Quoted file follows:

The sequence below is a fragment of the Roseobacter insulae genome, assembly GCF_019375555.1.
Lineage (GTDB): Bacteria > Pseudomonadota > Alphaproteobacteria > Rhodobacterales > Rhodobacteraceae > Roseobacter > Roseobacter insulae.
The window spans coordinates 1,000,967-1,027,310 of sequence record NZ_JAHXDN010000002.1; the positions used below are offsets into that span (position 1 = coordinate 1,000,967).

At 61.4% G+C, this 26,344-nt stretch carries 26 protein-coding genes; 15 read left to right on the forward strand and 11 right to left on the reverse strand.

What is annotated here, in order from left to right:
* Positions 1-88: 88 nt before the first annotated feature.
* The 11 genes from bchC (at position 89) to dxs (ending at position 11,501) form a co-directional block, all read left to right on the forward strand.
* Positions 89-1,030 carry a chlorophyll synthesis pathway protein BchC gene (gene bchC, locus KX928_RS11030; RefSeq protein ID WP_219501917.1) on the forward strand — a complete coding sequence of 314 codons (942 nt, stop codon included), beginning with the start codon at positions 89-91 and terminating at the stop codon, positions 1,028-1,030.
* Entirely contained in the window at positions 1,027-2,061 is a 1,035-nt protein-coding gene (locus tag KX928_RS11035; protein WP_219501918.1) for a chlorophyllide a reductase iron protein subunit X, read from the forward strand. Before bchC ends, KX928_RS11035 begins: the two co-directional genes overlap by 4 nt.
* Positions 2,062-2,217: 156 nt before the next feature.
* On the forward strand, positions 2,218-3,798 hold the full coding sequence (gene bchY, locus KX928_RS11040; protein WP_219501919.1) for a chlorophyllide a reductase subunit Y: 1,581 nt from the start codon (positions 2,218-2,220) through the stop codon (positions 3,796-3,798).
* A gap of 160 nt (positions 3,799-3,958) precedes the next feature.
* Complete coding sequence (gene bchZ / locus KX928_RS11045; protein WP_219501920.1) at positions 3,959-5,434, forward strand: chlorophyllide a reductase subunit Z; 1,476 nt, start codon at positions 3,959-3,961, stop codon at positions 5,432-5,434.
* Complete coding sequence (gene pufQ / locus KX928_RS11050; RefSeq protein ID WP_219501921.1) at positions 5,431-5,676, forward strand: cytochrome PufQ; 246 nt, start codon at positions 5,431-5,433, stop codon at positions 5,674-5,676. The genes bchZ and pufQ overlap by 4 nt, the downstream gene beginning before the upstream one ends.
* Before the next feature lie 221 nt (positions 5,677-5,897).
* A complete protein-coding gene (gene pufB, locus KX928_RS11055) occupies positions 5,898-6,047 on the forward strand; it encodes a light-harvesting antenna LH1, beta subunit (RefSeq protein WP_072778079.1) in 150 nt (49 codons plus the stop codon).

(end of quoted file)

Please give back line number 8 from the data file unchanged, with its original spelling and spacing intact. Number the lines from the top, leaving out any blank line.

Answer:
* Positions 89-1,030 carry a chlorophyll synthesis pathway protein BchC gene (gene bchC, locus KX928_RS11030; RefSeq protein ID WP_219501917.1) on the forward strand — a complete coding sequence of 314 codons (942 nt, stop codon included), beginning with the start codon at positions 89-91 and terminating at the stop codon, positions 1,028-1,030.